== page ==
+44 1865 615166
University of Oxford
Andrew Wiles Building
Radcliffe Observatory Quarter
My research so far has been focused on using multiscale methods (most notably asymptotic homogenisation) to solve problems originating in biology and medicine (plant nutrient uptake, blood flow in microvascular networks). More broadly, I am interested in applications and further development of tools from mathematical analysis (especially in relation to partial differential equations).
After studying pure mathematics for my undergraduate and mathematical analysis for my master’s degree, I noticed that plenty of challenging mathematical problems arise at interfaces with other disciplines (such as biology or medicine).
My PhD research was part of the FutureRoots project at the University of Nottingham with an aim of improving crop performance by redesigning root system architecture. I modelled plant nutrient and water uptake at various spatial scales using (mostly) continuum approaches, with a particular emphasis on uptake by root hairs. Resulting (reaction-convection-diffusion) equations were solved using a combination of asymptotic (homogenisation, matched asymptotic expansions) and numerical (finite element, finite difference) methods.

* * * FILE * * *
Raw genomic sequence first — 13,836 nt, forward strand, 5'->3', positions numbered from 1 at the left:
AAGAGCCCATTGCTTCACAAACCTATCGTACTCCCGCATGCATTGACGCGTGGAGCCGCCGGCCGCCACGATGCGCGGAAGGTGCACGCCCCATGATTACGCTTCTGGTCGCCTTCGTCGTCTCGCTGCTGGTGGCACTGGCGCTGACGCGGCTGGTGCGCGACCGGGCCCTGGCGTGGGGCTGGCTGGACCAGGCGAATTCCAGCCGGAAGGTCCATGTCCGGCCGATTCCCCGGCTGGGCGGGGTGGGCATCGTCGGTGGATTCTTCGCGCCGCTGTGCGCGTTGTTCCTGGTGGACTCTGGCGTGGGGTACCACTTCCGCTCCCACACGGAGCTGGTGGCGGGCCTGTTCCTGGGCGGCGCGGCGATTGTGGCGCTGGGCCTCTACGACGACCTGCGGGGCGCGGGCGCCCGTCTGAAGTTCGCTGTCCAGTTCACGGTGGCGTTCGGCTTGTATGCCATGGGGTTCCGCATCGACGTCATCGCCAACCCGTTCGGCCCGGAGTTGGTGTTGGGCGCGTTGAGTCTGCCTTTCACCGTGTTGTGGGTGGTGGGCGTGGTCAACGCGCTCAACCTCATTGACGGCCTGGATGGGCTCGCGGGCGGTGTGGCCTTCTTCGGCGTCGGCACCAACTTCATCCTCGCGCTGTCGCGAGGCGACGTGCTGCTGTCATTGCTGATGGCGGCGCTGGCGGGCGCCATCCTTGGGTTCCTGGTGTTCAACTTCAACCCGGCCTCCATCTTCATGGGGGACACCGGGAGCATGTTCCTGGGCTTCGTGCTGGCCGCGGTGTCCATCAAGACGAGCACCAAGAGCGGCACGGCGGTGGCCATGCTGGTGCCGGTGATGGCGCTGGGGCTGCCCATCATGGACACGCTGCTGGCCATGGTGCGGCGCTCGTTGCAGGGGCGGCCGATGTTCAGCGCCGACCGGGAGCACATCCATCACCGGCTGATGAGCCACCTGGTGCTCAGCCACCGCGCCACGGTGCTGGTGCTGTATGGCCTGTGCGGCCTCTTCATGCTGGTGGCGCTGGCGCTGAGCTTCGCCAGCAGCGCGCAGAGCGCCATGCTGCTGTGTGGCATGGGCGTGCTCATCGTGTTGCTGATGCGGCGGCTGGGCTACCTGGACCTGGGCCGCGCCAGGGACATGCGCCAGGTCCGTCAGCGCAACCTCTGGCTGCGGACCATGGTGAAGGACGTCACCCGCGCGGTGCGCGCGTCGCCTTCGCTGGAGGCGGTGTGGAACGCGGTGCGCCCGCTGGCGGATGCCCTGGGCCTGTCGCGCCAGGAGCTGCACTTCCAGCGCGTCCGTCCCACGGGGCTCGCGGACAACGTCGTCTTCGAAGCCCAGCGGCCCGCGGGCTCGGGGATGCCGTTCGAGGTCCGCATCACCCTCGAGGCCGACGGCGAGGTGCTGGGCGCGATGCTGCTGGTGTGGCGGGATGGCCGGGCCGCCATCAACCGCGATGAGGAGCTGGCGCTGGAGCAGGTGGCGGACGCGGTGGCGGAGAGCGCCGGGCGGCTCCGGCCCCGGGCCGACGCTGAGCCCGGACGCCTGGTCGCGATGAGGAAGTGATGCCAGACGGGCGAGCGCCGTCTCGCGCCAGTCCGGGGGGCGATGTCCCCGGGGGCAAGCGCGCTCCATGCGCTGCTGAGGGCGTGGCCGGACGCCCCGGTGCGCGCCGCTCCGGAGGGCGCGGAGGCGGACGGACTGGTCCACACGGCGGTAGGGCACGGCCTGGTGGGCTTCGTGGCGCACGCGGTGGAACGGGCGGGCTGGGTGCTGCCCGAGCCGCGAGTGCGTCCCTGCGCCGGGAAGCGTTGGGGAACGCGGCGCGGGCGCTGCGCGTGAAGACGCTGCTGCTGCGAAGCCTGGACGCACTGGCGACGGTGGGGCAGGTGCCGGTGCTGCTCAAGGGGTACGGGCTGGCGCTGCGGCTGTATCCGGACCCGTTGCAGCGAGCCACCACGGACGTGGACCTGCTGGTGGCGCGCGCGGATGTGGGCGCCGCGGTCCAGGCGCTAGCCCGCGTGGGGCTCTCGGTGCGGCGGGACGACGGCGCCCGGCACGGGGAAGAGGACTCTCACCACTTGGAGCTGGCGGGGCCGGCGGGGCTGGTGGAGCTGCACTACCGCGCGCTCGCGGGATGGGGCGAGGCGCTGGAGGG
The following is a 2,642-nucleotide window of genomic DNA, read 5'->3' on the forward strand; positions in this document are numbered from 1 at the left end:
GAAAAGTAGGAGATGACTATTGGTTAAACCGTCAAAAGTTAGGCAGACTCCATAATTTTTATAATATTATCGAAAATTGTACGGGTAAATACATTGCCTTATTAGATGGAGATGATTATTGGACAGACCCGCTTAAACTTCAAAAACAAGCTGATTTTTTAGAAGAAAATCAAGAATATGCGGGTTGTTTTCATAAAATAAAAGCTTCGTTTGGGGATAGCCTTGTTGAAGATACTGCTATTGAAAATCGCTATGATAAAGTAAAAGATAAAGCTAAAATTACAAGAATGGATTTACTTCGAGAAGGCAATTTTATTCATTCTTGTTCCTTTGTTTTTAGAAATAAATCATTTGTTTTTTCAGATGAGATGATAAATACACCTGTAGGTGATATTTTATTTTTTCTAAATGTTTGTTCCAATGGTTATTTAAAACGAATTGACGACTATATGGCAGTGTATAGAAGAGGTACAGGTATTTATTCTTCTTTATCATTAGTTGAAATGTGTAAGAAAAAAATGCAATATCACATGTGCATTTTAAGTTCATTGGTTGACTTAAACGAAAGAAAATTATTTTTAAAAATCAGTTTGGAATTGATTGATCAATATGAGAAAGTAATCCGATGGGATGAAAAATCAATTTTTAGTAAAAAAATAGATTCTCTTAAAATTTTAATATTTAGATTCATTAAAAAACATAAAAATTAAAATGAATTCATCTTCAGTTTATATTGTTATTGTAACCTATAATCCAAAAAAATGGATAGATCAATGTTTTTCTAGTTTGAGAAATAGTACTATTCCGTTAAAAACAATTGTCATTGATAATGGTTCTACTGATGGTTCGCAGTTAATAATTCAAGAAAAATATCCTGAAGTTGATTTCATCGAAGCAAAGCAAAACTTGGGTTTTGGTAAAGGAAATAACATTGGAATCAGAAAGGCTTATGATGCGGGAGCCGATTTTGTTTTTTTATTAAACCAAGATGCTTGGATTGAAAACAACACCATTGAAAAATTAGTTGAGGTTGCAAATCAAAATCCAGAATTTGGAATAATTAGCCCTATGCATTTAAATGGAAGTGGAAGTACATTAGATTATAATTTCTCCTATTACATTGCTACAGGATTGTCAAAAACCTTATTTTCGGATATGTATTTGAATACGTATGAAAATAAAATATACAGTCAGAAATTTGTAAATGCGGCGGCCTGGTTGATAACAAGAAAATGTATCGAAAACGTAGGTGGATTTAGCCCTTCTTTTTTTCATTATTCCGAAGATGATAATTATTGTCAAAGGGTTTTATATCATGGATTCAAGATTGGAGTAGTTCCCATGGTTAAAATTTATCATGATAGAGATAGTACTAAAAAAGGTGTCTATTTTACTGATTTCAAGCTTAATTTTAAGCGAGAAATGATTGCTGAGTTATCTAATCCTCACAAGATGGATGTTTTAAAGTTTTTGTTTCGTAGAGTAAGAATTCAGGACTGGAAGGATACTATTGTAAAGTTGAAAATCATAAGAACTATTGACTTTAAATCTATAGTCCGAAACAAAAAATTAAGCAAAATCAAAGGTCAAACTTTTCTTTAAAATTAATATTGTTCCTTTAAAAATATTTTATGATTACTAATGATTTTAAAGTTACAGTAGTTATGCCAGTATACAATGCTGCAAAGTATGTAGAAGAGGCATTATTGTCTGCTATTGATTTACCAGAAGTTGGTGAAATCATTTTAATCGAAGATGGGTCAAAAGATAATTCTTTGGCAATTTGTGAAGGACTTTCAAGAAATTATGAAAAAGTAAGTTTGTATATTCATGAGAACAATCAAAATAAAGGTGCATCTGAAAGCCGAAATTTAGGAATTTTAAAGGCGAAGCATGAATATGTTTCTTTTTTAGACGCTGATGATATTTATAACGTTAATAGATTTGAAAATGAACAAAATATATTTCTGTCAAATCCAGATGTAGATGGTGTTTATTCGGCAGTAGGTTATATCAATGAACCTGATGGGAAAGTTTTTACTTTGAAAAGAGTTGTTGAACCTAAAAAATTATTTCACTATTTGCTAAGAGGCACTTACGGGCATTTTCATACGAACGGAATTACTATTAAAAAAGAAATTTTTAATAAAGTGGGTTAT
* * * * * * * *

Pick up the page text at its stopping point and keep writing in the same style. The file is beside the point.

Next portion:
Currently, I am working on models of blood flows in microvascular networks and of red-blood-cell splitting at microvascular bifurcations, as these processes have profound implications for oxygen delivery to living tissues.
Between 2013 and 2016, as a postgraduate student helper (at The School of Mathematical Sciences within The University of Nottingham, UK), I marked and demonstrated for various first- and the second-year undergraduate modules including:
- Mathematical Analysis
- Complex Functions
- Calculus and its applications
- Applied Mathematics